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Medical Mysteries

Because your pet can't  tell us where it hurts, the doctor will conduct a thorough physical examination to arrive at a diagnosis of your pet's condition. This might involve various diagnostic tests including x-rays, blood chemistry, urine analysis, and microscopic study of tissue samples.  We perform both soft tissue and orthopedic surgery in our hospital, and should your pet need a specialist the doctor will refer you to the Iowa State College of Veterinary Medicine or another veterinary teaching hospital of your choice. Sometimes this can be done by simply sending x-rays or tissue samples.
   The hospital has an in-house laboratory for diagnostic blood chemistry, hematology and basic pathology while biopsies and other more specialized tests are sent to various outside reference laboratories around the country.


We have invested in ultrasound equipment that enables the doctors to diagnose conditions that aren't readily observable using radiographs (x-rays) or for situations when radiographs are not effective such as early pregnancy detection.  Ultrasound is also helpful in diagnosing cardiac problems.   

Surgeries (Soft Tissue and Orthopedic) Services

Medical and surgical procedures, along with any anesthesia used, carry varying degrees of risk. We minimize that risk by using modern anesthetics and continually monitoring your pet's vital signs.  If your pet is having surgery we will talk with you about for pre-surgical blood testing of your pet to test for infection and problems with liver or kidneys that could be a concern during surgery. For younger pets (under the age of 3) this establishes a baseline that can be helpful if your pet becomes ill at a later time and is something we strongly recommend. For pets over the age of 3, we require it in order to provide the best medical care for your pet.  It is an important part of detecting conditions that develop as a pet ages, but are not apparent by doing a basic physical examination.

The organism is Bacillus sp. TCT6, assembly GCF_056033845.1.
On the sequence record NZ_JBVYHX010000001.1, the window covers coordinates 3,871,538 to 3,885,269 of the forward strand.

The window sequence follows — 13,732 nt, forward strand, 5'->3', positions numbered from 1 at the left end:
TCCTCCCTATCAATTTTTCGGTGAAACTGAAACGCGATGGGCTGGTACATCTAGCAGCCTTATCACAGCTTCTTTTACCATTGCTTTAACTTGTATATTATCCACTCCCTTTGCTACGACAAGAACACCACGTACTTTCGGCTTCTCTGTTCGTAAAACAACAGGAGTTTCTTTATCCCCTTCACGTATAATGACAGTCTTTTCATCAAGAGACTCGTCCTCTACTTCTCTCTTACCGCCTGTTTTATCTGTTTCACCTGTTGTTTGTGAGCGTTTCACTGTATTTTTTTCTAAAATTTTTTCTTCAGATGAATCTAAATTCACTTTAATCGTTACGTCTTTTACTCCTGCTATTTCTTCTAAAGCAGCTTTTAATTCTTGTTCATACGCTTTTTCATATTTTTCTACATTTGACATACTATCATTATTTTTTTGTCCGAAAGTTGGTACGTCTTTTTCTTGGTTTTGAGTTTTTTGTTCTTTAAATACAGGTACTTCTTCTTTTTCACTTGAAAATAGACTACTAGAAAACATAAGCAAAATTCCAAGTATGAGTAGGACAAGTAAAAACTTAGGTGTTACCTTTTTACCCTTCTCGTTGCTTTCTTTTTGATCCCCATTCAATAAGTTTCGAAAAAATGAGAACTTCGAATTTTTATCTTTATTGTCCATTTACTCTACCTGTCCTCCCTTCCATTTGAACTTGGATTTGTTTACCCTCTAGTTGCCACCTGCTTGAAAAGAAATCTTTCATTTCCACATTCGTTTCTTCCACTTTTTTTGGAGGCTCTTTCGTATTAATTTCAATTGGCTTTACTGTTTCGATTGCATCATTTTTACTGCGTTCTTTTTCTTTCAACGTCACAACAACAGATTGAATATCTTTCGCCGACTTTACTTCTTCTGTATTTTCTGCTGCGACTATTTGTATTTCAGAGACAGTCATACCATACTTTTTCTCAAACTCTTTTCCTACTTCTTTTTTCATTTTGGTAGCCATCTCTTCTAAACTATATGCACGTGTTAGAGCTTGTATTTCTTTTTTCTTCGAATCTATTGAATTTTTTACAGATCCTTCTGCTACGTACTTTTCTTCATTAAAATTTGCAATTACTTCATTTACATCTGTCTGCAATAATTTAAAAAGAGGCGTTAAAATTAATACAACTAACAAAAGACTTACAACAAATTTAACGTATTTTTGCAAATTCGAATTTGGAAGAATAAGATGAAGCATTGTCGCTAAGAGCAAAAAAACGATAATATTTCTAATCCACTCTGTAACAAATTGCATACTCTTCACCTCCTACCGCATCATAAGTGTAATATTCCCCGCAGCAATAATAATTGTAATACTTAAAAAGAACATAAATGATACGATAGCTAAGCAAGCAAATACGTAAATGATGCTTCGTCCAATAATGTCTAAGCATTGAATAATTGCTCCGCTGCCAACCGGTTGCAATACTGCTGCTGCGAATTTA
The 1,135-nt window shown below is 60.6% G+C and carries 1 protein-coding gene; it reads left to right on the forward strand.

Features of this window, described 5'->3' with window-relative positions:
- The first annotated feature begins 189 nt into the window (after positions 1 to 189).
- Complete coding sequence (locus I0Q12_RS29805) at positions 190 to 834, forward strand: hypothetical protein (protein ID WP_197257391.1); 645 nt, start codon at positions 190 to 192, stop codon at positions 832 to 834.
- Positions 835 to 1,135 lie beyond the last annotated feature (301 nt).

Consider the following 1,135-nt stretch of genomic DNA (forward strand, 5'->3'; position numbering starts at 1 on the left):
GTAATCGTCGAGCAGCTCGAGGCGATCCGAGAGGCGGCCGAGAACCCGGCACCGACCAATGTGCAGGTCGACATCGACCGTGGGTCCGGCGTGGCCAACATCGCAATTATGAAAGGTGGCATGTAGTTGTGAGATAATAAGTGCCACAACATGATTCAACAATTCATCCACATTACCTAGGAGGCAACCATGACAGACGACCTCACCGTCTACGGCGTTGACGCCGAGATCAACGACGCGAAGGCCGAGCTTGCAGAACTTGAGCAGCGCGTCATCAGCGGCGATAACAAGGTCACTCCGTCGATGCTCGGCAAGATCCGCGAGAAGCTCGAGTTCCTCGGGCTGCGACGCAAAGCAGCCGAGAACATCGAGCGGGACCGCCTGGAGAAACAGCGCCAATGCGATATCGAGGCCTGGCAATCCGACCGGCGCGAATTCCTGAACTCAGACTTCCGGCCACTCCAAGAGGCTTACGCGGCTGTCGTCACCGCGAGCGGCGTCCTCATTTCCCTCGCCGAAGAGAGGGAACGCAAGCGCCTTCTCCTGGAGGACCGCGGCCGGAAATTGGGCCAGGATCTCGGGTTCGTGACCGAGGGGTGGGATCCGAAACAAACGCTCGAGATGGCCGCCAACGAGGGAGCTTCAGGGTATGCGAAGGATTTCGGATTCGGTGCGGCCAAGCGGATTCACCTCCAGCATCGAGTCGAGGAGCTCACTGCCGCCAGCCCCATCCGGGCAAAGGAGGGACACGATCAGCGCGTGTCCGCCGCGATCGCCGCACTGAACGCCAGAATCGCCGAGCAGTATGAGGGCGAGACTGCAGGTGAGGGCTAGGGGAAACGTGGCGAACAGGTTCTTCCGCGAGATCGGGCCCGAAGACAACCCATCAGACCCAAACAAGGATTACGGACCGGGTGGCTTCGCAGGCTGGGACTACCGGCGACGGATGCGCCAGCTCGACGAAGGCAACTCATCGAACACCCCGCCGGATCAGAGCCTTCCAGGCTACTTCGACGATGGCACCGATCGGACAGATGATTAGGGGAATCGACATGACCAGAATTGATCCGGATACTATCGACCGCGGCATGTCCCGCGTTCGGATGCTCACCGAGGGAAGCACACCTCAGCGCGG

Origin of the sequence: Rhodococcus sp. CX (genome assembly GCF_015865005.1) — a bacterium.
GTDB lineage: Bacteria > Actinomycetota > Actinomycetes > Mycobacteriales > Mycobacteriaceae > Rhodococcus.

Our doctors perform a wide variety of surgeries from the routine spay or neuter to the more complex orthopedic surgeries such as knee ligament repair, internal and external fracture reduction using bone plates, pins and external fixators.  Surgical procedures are performed using safe inhalation anesthetics, monitored electronically and by surgical assistants, in a modern surgical suite. 


Should your pet be hospitalized for either illness or surgery you will be asked to sign a consent form. This form gives the doctor permission to proceed and states that you agree to pay for services rendered. Your pet must be current on vaccinations and be free of fleas and intestinal worms.  Vaccinations can be done the day your pet is admitted to the hospital, though they should be done well in advance of the hospitalization to give your pet the best protection. For this reason we start all new puppies and kittens on a series of vaccinations that will protect them from diseases they can be exposed to at home as well in a hospital or boarding environment. Pets found to have fleas will be treated at the owner's expense to safeguard hospitalized pets.

Emergency After-Hours Call

If your pet becomes critically ill or is seriously injured during office hours, when possible, please call ahead so the doctors can prepare for your pet's arrival. Should your pet need medical attention after office hours, dial (319)277-1883 and a professional answering service will page the doctor on call, who will address your concerns and meet you and your pet if necessary.


We strive to provide complete care for our patients. Learn more about all the services we provide.
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